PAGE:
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[6] they enacted those measures that became known as the compromises of 1850, the principal ones being the Fugitive Slave Law and the act repealing the Missouri Compromise. Both of them pronounced these acts to be “a finality,” and both of them in national convention declared there should be no further agitation of the subject. They set out to muzzle all the Anti-Slavery voices of the country.

By this time it was perfectly manifest that there was not only nothing the slaveholders might demand which the old parties would not concede, but that there was, so far as the slavery issue was involved, absolutely no difference between them. It is a notable fact that in the eight years following 1840, of the four presidential candidates put in nomination by the two parties, three were slaveholders, the fourth being a Northern “doughface,” and both of the two who were elected held slaves.

For the nomination and election of one of these men, whom he describes as “a slaveholder from Louisiana” (General Taylor), Mr. Roosevelt is disposed to hold the Abolitionists accountable. They forced the poor Whigs into those proceedings, he intimates, probably by telling them they ought to do nothing of the kind, that being what they actually did tell them. But as the Abolitionists, four years earlier, in the same way defeated the Whigs when they were supporting a slaveholder from Kentucky (Clay), and a man who, in his time, did more for the upbuilding of slavery than any other person in America, it would appear that the score of responsibility on their part was fairly evened up.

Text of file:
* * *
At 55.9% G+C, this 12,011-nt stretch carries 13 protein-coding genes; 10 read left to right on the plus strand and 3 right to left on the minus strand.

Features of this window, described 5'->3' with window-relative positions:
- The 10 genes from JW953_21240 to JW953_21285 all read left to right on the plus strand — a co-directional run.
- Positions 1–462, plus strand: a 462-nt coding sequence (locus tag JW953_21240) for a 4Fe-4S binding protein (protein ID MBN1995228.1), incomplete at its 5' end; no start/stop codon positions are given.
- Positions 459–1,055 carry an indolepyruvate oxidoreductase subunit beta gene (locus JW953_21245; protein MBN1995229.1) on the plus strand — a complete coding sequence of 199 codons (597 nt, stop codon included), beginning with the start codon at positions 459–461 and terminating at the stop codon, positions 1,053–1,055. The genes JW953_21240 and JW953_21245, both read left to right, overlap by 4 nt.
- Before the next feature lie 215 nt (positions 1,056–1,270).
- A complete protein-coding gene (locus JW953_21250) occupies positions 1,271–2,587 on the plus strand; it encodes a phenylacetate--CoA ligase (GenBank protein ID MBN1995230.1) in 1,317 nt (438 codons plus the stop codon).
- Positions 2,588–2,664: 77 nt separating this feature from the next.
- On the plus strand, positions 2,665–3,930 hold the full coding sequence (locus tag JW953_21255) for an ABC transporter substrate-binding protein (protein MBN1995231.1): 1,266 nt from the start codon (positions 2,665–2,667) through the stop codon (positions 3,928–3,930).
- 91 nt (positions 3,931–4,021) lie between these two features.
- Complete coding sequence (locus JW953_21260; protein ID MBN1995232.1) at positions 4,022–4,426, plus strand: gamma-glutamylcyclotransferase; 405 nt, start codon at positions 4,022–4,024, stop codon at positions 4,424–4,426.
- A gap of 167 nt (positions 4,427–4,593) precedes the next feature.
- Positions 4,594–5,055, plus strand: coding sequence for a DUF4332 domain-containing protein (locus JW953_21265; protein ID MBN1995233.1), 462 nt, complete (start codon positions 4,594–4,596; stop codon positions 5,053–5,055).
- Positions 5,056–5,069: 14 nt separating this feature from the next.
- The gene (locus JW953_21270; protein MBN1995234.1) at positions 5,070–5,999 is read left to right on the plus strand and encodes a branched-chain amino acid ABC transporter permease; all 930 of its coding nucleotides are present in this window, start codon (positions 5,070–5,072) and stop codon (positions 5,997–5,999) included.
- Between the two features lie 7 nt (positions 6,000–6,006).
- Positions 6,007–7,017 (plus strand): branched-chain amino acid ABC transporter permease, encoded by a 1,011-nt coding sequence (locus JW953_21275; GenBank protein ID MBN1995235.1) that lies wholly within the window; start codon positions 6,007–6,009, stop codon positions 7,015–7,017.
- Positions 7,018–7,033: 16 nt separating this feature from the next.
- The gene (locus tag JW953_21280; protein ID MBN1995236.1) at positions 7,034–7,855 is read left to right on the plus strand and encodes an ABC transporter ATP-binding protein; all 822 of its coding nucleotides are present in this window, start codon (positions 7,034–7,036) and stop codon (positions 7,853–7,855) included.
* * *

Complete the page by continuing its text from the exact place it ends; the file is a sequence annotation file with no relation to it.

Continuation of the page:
In citing the action of Joshua R. Giddings as an

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